By the beginning of the 70s the school had expanded considerably. There were new Art Rooms, Science Labs and a Sixth Form Common Room, as well as the New Hall and the Gym. Sadly, though, the Common Room and a number of classrooms were destroyed by fire in November 1973. This memory is from one of the present teachers, then a pupil: “I think I was in Year 8 when, coming down Montague Road one morning, I saw a wisp of smoke rising up behind the trees. ‘Wouldn’t it be funny’, I thought, ‘if school burnt down?’ It had – and it wasn’t funny! Sixth formers were walking up and down corridors crying because all their work had been destroyed; teachers were in a panic and there was scary excitement everywhere. I remember the calming, solemn influence of Sr Josephine as we squeezed into the Old Hall, said a prayer and made arrangements to go home. The smell of smoke in U4 lingered for years.” A year later one of the greater events in the school’s history took place – a visit from Mother Teresa of Calcutta, on 12 September 1974. All the girls were packed into the Old Hall, with the Sixth Form looking down from the windows on the top corridor. This is what one of Mother Teresa’s co-workers wrote: “We made our way to St. Paul’s Convent, Birmingham for lunch, followed by a visit to the attached Grammar School where Mother made a tremendous impact. One moment the hundreds of girls were chattering like magpies, the next moment, when they realised Mother was there you could have heard the proverbial pin drop. Then came the applause and the smiles. Flowers were presented, in fact Mother’s path seemed to be strewn with flowers that day, each gift being placed on an altar to the honour and glory of God.” She spoke to the girls in a gentle, quiet voice but every word could be heard and there was a sense of stillness in the Hall that had never been there before and never quite been achieved since. Two months later, on Remembrance Day, 11 November 1974, the school had its very own trumpeter to play the Last Post for a special Remembrance Day Assembly. Once again the windows on the top corridor were opened and the sound of the trumpet came down to the Hall below.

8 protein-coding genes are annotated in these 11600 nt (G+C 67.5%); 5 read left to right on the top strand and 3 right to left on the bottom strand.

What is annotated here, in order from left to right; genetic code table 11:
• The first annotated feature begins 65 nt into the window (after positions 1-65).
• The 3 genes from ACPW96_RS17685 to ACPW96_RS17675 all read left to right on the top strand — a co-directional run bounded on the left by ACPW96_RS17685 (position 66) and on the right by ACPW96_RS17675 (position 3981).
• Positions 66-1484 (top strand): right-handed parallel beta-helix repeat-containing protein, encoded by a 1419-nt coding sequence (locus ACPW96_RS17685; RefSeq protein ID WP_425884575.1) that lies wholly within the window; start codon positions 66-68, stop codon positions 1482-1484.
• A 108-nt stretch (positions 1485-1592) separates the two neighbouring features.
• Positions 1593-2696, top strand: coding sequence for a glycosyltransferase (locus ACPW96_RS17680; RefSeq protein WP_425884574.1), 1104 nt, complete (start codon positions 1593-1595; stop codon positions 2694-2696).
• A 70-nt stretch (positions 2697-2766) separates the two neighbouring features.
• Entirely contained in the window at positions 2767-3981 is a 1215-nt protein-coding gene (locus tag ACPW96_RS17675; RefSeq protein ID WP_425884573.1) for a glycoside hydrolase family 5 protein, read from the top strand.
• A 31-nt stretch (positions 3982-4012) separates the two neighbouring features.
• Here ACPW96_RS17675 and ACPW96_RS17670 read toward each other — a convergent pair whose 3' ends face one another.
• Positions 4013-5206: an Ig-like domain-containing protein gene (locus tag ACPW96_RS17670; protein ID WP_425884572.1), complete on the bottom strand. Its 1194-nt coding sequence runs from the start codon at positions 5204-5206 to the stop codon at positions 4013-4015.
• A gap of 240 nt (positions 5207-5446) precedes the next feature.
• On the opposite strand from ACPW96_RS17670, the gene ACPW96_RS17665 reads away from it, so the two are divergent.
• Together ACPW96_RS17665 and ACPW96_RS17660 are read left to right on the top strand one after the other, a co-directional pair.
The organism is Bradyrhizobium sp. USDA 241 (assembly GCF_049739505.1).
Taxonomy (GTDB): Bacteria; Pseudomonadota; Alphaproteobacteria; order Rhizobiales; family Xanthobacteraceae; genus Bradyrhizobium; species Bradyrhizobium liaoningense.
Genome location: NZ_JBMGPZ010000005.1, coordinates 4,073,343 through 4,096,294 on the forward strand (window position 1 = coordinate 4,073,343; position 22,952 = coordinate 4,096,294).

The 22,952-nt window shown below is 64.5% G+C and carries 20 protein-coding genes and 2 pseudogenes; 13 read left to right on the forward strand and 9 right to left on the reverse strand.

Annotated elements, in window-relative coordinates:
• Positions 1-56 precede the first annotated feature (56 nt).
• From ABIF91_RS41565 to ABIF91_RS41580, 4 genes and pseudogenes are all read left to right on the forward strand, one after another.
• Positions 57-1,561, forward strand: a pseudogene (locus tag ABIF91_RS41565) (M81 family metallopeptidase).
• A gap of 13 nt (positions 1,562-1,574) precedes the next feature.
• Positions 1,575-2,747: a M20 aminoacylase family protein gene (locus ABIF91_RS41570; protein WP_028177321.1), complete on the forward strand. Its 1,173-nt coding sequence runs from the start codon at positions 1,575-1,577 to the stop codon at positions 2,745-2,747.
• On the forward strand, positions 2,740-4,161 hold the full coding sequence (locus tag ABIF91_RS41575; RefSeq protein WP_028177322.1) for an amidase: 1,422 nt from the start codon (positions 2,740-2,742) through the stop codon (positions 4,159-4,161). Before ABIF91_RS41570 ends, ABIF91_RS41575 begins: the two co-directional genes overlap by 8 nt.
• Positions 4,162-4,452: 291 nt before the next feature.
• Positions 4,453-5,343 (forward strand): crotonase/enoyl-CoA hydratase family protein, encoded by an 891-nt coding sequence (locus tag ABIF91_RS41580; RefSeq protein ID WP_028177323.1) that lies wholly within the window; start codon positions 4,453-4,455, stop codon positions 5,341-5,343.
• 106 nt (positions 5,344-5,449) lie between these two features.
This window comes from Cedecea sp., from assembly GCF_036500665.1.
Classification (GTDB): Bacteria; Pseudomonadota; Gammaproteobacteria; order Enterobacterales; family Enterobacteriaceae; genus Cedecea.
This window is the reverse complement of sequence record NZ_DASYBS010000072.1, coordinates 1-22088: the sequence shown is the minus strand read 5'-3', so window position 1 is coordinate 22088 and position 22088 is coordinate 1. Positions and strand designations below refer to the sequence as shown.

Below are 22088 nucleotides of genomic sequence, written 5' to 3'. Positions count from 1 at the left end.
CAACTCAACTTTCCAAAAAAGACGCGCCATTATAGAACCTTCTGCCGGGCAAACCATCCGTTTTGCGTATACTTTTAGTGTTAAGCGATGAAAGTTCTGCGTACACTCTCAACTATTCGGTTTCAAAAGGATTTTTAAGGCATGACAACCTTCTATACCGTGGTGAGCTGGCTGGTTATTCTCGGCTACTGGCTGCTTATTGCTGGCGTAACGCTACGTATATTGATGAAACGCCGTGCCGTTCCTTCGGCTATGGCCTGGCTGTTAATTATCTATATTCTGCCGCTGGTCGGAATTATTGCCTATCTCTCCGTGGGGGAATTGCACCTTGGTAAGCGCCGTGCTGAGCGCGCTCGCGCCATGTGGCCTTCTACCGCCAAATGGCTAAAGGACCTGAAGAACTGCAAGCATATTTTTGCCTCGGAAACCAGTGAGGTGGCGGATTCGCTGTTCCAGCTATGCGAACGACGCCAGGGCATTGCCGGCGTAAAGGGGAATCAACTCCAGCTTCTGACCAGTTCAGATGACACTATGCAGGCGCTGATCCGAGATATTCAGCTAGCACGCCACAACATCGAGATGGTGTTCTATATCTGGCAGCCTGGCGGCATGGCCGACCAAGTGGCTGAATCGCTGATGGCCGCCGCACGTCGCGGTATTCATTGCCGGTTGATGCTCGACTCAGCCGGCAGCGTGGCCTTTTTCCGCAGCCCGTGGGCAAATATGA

The school entered the 1980s with Sr. Agnes, only the fourth headmistress in all the years of the school’s history watching over us. This piece of 80s music, Police with Sting ‘I’ll Be Watching You’ makes us think of her as she stood in the corridor doing just that. With Sr Agnes’ support and encouragement the Duke of Edinburgh’s Award became an important activity in the school. One past pupil remembers a day when she was chosen to take part in the Shropshire hills on a very chilly January day in order to have a TV interview with no less than Prince Edward. The details of this adventure make amusing reading, including the description of Prince Edward’s bodyguards who sported two-piece suits and lace-up shoes. But the highlight of the day was when the prince, ‘in true chivalrous style, offered to carry her rucksack’ – and she let him! Not only was the school in the forefront of all the most up-to-date educational developments, its community was widening out considerably to reflect the rich diversity of the community in Birmingham. The Irish and English had always been well represented at St Paul’s, and Polish, Ukrainian and Italian families had joined them. In the 1980s, St Paul’s received great enrichment from girls of the Afro-Caribbean, Vietnamese and Asian communities. In 1984 a Multi-cultural Mass was held, which celebrated this diverse cultural heritage. This is how it is remembered by one of our present teachers, then a pupil: “The practices were like a modern day version of the Tower of Babel, with everyone practising their parts of the Mass in their own languages – French, German, Russian, Polish, Vietnamese, Italian, Urdu, Spanish, etc. How God was going to make any sense of any of this was beyond me! Yet, there was a profound message, that, even though we had different cultures and languages, we all belonged to the one Father, the God of all nations and all peoples. The Mass while it highlighted our diversity, also confirmed our common identity, faith, heritage and tradition that we all shared in this school; and we knew that although we might never be able to speak our friend’s language, or dance with her grace and elegance we would always be united, and take pride in being a ‘St Paul’s Girl.’